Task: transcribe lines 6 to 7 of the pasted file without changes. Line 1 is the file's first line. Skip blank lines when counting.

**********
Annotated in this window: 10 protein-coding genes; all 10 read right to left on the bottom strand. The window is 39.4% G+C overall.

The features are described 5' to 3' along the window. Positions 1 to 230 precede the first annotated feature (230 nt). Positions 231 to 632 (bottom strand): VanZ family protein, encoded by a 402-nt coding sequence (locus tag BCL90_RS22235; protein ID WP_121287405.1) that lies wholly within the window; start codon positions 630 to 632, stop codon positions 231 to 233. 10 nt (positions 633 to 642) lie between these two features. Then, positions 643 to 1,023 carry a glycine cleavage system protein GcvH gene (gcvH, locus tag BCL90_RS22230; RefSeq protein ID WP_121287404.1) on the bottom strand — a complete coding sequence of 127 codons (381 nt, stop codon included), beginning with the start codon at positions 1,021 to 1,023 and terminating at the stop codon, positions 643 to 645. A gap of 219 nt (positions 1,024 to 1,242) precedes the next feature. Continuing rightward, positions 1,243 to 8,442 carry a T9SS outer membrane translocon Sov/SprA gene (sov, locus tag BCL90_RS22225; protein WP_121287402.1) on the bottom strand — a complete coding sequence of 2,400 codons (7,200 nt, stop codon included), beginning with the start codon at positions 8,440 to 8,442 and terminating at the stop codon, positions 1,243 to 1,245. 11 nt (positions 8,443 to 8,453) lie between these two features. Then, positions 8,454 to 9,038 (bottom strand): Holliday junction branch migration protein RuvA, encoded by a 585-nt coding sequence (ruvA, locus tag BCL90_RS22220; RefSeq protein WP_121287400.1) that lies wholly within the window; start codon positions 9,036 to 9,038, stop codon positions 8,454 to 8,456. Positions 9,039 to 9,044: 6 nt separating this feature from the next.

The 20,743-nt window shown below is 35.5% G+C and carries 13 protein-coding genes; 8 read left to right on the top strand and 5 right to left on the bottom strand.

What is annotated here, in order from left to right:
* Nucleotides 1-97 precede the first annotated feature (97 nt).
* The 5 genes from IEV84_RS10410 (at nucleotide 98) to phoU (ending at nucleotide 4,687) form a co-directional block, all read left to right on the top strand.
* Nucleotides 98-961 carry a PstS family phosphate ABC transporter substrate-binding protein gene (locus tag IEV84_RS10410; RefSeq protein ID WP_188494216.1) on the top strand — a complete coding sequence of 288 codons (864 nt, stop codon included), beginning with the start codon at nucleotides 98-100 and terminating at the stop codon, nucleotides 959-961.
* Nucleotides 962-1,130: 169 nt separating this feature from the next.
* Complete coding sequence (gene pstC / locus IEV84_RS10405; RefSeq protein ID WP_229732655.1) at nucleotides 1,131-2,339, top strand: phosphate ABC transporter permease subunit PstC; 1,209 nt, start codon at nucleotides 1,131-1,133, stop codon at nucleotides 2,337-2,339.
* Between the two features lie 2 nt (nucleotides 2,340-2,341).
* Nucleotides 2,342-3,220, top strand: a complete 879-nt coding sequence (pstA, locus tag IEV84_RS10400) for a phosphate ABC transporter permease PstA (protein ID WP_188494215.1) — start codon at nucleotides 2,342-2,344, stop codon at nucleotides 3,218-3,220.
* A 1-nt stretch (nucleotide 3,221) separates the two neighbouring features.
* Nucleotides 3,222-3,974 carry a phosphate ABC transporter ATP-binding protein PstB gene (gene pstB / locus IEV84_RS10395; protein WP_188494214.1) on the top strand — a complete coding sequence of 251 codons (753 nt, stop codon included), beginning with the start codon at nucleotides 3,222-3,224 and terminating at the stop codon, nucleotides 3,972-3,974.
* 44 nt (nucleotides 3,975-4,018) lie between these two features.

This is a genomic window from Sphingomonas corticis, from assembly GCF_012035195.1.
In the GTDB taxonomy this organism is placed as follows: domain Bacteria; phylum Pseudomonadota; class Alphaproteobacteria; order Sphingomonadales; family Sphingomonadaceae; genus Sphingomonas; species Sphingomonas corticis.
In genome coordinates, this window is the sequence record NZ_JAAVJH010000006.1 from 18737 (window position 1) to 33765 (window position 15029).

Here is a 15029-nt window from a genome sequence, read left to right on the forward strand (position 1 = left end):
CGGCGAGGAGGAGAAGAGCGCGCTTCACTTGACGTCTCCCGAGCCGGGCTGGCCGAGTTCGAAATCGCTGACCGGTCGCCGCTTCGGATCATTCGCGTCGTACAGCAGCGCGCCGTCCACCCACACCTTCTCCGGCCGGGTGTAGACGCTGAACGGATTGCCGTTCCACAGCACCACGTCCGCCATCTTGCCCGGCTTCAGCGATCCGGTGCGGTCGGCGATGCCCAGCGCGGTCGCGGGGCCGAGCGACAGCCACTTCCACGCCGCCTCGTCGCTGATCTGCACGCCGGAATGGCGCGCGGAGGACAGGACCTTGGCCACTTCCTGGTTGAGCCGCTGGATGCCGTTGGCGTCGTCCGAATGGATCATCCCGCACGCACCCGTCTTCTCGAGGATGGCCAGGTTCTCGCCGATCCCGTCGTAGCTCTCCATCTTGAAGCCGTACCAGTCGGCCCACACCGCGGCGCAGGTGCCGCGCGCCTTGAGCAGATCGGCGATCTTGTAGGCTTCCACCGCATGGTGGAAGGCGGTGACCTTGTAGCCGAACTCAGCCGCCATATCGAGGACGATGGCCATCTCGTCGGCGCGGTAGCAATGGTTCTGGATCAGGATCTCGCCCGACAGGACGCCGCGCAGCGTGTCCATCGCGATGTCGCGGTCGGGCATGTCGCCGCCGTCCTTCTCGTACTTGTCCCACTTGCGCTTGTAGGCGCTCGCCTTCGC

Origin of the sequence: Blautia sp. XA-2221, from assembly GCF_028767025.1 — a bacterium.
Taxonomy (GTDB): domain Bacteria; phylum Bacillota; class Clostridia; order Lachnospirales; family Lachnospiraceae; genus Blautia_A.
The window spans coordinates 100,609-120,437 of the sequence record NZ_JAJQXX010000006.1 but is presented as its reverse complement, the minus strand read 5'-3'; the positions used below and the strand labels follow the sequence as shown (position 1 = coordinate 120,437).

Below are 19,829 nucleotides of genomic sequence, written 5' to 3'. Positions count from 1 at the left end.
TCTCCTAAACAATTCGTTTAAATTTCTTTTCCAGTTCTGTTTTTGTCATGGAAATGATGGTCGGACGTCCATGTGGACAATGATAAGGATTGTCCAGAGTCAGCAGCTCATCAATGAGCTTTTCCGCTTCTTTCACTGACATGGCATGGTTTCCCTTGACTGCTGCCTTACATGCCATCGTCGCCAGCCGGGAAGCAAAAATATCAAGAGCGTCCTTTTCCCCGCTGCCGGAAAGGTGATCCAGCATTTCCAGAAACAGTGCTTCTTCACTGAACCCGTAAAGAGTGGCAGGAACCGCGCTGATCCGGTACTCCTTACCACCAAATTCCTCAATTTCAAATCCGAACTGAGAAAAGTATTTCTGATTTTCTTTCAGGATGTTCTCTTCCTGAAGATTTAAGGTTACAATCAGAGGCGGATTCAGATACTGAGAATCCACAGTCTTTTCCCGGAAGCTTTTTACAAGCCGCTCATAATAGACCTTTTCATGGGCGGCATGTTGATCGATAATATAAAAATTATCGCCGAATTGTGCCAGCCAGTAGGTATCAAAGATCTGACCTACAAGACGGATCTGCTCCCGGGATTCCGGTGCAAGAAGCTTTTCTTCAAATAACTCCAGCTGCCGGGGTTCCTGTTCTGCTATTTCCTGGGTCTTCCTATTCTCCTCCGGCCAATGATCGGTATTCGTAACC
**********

* The 5 genes from IEV84_RS10410 (at nucleotide 98) to phoU (ending at nucleotide 4,687) form a co-directional block, all read left to right on the top strand.
* Nucleotides 98-961 carry a PstS family phosphate ABC transporter substrate-binding protein gene (locus tag IEV84_RS10410; RefSeq protein ID WP_188494216.1) on the top strand — a complete coding sequence of 288 codons (864 nt, stop codon included), beginning with the start codon at nucleotides 98-100 and terminating at the stop codon, nucleotides 959-961.